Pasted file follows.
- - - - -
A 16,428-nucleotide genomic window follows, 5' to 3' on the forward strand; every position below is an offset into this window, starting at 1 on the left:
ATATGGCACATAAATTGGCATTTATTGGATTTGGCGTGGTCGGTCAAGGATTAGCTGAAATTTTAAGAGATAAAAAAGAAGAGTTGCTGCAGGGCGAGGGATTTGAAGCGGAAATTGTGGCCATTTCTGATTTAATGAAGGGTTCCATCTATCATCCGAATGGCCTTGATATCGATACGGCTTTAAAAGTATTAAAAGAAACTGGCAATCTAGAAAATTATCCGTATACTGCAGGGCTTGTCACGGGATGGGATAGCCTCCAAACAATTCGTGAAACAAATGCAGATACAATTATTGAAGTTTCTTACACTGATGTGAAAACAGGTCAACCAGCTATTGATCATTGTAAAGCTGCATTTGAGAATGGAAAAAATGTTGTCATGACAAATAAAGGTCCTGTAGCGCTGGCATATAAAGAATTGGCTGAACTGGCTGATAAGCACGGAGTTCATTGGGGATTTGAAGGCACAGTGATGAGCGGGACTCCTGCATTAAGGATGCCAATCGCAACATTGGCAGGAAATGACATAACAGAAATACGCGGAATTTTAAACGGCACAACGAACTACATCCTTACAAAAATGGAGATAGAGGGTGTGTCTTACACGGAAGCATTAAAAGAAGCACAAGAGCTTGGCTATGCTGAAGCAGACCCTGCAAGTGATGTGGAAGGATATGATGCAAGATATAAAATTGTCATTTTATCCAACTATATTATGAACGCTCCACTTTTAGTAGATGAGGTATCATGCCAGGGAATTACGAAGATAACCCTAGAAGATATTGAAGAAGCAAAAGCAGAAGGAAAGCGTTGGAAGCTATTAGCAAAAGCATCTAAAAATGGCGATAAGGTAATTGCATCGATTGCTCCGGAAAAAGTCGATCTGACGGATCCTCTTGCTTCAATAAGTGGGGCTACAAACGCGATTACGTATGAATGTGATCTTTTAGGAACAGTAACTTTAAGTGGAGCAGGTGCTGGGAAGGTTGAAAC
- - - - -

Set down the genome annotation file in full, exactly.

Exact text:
A 16,428-nucleotide genomic window follows, 5' to 3' on the forward strand; every position below is an offset into this window, starting at 1 on the left:
ATATGGCACATAAATTGGCATTTATTGGATTTGGCGTGGTCGGTCAAGGATTAGCTGAAATTTTAAGAGATAAAAAAGAAGAGTTGCTGCAGGGCGAGGGATTTGAAGCGGAAATTGTGGCCATTTCTGATTTAATGAAGGGTTCCATCTATCATCCGAATGGCCTTGATATCGATACGGCTTTAAAAGTATTAAAAGAAACTGGCAATCTAGAAAATTATCCGTATACTGCAGGGCTTGTCACGGGATGGGATAGCCTCCAAACAATTCGTGAAACAAATGCAGATACAATTATTGAAGTTTCTTACACTGATGTGAAAACAGGTCAACCAGCTATTGATCATTGTAAAGCTGCATTTGAGAATGGAAAAAATGTTGTCATGACAAATAAAGGTCCTGTAGCGCTGGCATATAAAGAATTGGCTGAACTGGCTGATAAGCACGGAGTTCATTGGGGATTTGAAGGCACAGTGATGAGCGGGACTCCTGCATTAAGGATGCCAATCGCAACATTGGCAGGAAATGACATAACAGAAATACGCGGAATTTTAAACGGCACAACGAACTACATCCTTACAAAAATGGAGATAGAGGGTGTGTCTTACACGGAAGCATTAAAAGAAGCACAAGAGCTTGGCTATGCTGAAGCAGACCCTGCAAGTGATGTGGAAGGATATGATGCAAGATATAAAATTGTCATTTTATCCAACTATATTATGAACGCTCCACTTTTAGTAGATGAGGTATCATGCCAGGGAATTACGAAGATAACCCTAGAAGATATTGAAGAAGCAAAAGCAGAAGGAAAGCGTTGGAAGCTATTAGCAAAAGCATCTAAAAATGGCGATAAGGTAATTGCATCGATTGCTCCGGAAAAAGTCGATCTGACGGATCCTCTTGCTTCAATAAGTGGGGCTACAAACGCGATTACGTATGAATGTGATCTTTTAGGAACAGTAACTTTAAGTGGAGCAGGTGCTGGGAAGGTTGAAAC